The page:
While New Mexico has always had restaurants featuring the cuisine of the country of Mexitli of Tenochtitlan (Mexico), the distinction between Mexican and New Mexican cuisine has always been somewhat obfuscated. There are a number of reasons for this.
For as long as I remember, restaurants which serve cuisine we now recognize as uniquely New Mexican (characterized among other things by the use of piquant red and green chiles instead of jalapeno) have billed themselves as Mexican restaurants. The term “New Mexican food,” is, in fact, relatively new as the Land of Enchantment has more recently taken an active stance in promoting its cuisine as something distinctly delicious and different than Mexican food.
The situation has been exacerbated by ancianos (New Mexico’s elderly population), even the descendents of Spain, many of whom refer to their cuisine as “Mexican.”
It may be too early to prognosticate 21st century dining trends, but one that seems apparent is the introduction of diners to Mexican restaurants featuring cuisine from other than the northern Mexican states which specialize in the foods with which Americans are accustomed–burritos, enchiladas, tacos and the like.
This trend includes high-end restaurants such as the fabulous Los Equipales, a fine-dining establishment patterned after some of the fine cosmopolitan restaurants of Mexico City. It also includes several mariscos restaurants serving the delicacies caught in Mexico’s beautiful and varied coastal waters.
In November, 2006, Nora Lopez and Luis Ortega launched the first Duke City installation of their popular family restaurant–Mariscos La Playa (literally seafood the beach). Restaurants of the same name under the same ownership already exist in Santa Fe and Espanola.
Like their northern siblings, Albuquerque’s Mariscos La Playa is awash in a veritable spectrum of color, particularly of soothing azure shades the color of Mexico’s Pacific coastal waters. Thematically, the restaurant resembles a beachside resort on a coastal Mexican vacation spot complete with palm trees painted on the walls near fishing nets.
Many of the intricately carved chairs feature a hazel-eyed sun peeking out from behind verdant hills. Others of the tightly woven twine chairs include colorfully painted leafy green foliage, resplendent toucans and parrots and lush ripe fruits.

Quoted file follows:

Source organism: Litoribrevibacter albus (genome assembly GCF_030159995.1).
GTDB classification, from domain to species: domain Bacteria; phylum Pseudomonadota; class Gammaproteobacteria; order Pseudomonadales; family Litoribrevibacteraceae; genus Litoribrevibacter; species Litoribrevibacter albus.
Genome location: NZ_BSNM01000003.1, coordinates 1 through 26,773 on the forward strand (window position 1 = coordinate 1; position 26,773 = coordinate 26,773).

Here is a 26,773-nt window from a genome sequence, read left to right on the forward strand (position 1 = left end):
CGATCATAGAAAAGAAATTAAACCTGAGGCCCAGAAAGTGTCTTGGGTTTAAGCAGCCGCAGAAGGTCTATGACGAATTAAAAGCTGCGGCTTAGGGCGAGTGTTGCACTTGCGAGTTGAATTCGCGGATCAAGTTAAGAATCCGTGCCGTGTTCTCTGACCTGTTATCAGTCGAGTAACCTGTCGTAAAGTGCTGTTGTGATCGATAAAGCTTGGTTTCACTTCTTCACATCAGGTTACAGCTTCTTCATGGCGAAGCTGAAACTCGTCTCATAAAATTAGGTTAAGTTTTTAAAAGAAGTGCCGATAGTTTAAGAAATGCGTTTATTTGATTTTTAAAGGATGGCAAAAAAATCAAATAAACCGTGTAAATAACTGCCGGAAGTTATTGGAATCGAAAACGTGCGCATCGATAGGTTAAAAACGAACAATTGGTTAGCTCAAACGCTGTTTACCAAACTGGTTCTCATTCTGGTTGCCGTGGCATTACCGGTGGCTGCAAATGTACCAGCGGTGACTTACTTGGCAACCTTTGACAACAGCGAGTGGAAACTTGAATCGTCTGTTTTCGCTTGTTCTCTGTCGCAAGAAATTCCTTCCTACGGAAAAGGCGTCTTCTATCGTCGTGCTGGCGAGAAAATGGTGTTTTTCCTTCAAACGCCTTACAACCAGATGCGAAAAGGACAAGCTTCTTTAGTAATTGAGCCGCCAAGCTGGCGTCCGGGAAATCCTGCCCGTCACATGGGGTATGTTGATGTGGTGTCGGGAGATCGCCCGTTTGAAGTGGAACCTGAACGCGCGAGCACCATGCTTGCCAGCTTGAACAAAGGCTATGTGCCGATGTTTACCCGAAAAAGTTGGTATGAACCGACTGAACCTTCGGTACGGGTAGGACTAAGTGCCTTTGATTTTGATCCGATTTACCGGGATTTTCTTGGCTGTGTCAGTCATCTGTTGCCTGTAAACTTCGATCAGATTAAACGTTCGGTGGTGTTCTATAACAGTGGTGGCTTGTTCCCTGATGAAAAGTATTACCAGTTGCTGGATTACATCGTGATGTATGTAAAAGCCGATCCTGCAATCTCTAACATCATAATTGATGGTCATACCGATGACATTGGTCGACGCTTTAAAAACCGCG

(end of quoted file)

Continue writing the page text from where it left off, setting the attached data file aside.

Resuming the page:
If you’ve been to any of the Ortega family Mexican restaurants, the menu is certainly familiar–and not just because it features a multi-page boatload of fresh Mexican seafood. The menu is shaped like a plump blue snapper.
As with its predecessors, the service at Mariscos La Playa is impeccable with one of the most attentive and polite wait staffs around–a hallmark of the family restaurants. Better still, the wait staff makes sure there’s no surcease to the salsa and chips or the incomparable creamy avocado-based dip that is at least as good as most of the very best salsa served at other Mexican restaurants in New Mexico.
The avocado dip is indeed something special. It melds sour cream, ripe avocados, tomatoes, onions and jalapenos into a creamy concoction that you might dream about the evening after consuming it. The version at Albuquerque’s Mariscos La Playa is unfailingly creamy but varies in piquancy depending on the potency and quantity of the jalapenos added. It’s terrific on chips or as an additive to any entree.
A wonderfully piquant and obviously fresh pico de gallo style salsa sometimes accompanies the avocado dip, both of which are served with a basket of crisp corn tortilla chips which also includes saltines (they go surprisingly well with either the salsa or the dip). The chips are somewhat salty.
Mariscos La Playa is no two salsa restaurant. In 2008, the restaurant added a hot bean salsa that resembles a bean soup. It’s far better than the refried bean dip packaged by Frito Lay. It’s somewhat watery–like the brownish broth at the bottom of a bean pot after the beans have been extricated–with small bits of mashed pinto bean. A few more beans and slightly less broth would have made it even more delicious and certainly neater for your attire.
A fourth salsa is a more conventional tomato, onion and jalapeno concoction with a fiery disposition and a delicious flavor.
The horchata is served in one of the biggest, thickest glass goblet we’ve ever seen (the Ortegas must have cornered the market on these goblets which are also found in their other restaurants). Weighing as much as a small dumbbell, the goblet is a perfect host to the quintessential Mexican beverage, a refreshing and delicious cinnamon-blessed treat.
The start of a memorable meal might include tostadas de ceviche crafted from crispy (yet formidable enough to support handfuls of seafood) tostadas first layered with mayonnaise then heaped with either shrimp or a seafood combination, cilantro, onion and chopped tomatoes. It’s a colorful and delicious appetizer you can also have as an entree in which it comes as an order of three.